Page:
Uit: Fallen Angel
“Rain is lashing down as she emerges from the Tube station, gusts of wind angling the deluge almost to the horizontal. A tenaciously brutal winter had relinquished its grip only with grudging reluctance, giving way to some unseasonably hot and sunny late spring days, but this meant that it caught everyone off-guard when the heavens opened this morning.
Ivy had overheard a woman in the carriage talking about the recent warm spell’s contrast to the Beast from the East, saying she had almost forgotten what it was like to feel the sun on her shoulders. Ivy realises this is true of her too, but that doesn’t mean she has missed it. Living in London, she seldom spends much time out of doors. Her office and her apartment are climate controlled to within a decimal point of perfection. What does she need sunshine for?
Sunshine is a disinfectant, people say, as though bringing simply anything into the light is an unambiguously wise and healthy thing to do. As far as Ivy is concerned, the only value of sunshine is that it casts shadows, and that is where she operates.
The problem with sunshine is that it makes people believe everything is going to be all right, and in her area of PR, that isn’t good for the bottom line. It isn’t good for clients’ welfare either, to be honest. Clients need to be able to envisage an approaching worst-case scenario, so that they can take appropriate steps to avoid it, and the most appropriate step, always, is to retain her services.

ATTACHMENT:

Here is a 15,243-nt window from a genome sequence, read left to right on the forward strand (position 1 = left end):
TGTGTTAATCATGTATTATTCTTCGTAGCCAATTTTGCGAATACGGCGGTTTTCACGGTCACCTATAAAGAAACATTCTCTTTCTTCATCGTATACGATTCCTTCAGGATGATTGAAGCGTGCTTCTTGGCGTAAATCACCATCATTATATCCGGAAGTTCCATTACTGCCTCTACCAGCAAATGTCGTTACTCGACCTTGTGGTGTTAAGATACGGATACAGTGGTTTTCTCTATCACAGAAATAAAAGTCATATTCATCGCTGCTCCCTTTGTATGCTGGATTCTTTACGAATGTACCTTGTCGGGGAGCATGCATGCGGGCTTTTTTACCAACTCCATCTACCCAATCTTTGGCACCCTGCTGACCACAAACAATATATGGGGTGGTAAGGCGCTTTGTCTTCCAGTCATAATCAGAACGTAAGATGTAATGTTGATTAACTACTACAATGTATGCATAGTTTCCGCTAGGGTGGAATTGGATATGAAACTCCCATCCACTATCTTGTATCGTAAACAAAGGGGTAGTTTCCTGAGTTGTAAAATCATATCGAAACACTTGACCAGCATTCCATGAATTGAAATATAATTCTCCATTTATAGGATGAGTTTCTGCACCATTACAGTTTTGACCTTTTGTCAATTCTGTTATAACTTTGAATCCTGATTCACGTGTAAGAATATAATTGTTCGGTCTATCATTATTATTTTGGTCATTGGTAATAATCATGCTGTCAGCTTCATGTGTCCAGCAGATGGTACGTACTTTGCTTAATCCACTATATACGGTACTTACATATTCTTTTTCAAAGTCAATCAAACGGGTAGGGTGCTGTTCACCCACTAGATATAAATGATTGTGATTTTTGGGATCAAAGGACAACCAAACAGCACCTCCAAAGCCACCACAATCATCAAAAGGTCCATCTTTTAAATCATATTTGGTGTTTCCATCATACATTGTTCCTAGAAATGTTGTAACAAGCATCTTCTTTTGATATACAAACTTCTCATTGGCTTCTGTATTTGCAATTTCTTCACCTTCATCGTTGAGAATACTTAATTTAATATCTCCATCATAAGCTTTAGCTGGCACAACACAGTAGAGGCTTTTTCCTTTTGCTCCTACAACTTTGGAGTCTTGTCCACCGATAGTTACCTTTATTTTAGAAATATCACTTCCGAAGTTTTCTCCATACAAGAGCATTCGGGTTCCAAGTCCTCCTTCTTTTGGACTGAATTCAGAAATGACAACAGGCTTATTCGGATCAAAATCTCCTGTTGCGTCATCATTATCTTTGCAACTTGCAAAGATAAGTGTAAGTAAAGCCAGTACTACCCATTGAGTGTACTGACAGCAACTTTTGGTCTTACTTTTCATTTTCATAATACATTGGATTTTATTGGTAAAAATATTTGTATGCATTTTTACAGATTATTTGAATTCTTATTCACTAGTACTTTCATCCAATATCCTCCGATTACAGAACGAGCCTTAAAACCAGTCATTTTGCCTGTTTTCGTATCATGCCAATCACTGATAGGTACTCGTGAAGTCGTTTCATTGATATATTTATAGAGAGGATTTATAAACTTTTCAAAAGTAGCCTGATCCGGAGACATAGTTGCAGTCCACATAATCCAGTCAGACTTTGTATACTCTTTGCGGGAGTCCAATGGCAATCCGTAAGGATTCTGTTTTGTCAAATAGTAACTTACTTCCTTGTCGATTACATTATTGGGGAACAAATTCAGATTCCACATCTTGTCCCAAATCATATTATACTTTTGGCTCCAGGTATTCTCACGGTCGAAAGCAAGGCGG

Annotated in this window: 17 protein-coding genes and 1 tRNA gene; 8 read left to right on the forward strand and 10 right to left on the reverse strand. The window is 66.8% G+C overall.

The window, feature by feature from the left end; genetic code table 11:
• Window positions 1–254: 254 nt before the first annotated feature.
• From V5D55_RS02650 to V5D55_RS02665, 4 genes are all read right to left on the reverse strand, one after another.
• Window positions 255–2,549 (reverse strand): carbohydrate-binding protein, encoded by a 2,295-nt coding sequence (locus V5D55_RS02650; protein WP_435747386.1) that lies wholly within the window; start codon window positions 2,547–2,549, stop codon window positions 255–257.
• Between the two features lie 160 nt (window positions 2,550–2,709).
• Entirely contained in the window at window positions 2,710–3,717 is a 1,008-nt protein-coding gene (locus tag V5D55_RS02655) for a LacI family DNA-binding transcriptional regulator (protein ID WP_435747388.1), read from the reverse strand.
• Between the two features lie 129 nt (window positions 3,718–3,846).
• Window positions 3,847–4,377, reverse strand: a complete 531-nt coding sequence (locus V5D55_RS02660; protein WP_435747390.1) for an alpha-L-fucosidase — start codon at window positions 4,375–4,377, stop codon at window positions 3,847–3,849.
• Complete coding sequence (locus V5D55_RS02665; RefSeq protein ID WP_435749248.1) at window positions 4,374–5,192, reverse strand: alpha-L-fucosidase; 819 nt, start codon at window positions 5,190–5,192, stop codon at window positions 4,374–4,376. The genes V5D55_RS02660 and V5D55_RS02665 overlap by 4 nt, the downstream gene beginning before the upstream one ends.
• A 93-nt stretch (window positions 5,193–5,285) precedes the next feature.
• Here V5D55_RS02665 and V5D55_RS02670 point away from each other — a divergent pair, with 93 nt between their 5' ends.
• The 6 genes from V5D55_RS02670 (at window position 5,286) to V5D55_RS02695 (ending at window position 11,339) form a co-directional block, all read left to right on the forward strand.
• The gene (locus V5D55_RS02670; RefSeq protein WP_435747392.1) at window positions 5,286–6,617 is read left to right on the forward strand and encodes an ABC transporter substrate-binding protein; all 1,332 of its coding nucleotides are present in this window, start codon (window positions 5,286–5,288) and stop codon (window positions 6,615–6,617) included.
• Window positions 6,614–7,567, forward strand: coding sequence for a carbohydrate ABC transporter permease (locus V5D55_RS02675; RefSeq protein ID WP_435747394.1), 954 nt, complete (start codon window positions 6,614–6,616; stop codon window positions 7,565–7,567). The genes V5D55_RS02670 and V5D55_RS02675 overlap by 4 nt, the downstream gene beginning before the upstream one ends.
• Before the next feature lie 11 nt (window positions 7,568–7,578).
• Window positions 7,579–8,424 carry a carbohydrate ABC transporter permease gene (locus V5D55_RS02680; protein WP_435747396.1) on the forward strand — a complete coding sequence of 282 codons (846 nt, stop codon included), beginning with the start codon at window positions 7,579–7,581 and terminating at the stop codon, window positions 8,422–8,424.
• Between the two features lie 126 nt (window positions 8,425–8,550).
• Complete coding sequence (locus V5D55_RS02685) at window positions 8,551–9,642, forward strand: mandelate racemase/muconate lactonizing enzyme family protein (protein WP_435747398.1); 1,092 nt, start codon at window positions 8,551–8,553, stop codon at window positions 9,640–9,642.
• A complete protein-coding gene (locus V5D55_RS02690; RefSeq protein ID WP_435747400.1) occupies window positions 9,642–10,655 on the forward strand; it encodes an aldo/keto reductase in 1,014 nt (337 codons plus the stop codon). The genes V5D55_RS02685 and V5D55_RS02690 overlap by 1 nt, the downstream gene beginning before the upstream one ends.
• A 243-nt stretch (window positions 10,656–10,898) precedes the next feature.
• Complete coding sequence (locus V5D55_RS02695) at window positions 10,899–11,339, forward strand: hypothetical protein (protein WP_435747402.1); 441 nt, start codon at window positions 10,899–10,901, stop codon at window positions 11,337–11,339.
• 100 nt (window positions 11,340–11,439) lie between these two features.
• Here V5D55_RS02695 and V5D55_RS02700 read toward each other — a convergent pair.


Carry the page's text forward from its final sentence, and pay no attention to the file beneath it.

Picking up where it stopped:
She reaches Lincoln House on Remnant Street, where the Cairncross Partnership occupies two floors, hurrying through the revolving doors out of the downpour. There is a trail of water on the floor ahead of her, leading to where a woman has stopped to shake off a dripping umbrella, this action complicated by one of its spokes having bent. Ivy estimates her to be in her forties, probably a mother of teens from the look of her; lower-to-middle-tier manage¬ment, if that. Her body language is cowed as though apologising for her very existence: someone who has reached that point in life at which she realises all the things she once thought she might achieve or experience are never going to happen. Probably been kidding herself for the past decade and a half that the kids would make up for it, telling herself that raising them was a worthy achievement in itself before coming to realise – too late – just what a wretched con that was.”
Stagnatie bij de paspoortcontrole
je bent nu emigrant thuis
in het elders
mooi woord verledentijdsbestaan
asiel verleent je een zomertuin
bignonia-ranken hangen over het hek
vuurdoorn omzoomt de weg naar het huis
een woord als een granaatappel
de korrels op de drempel –
een traditioneel gebruik
is het te gronde gaan
het verzoent je met alles
Vertaald door Frans Roumen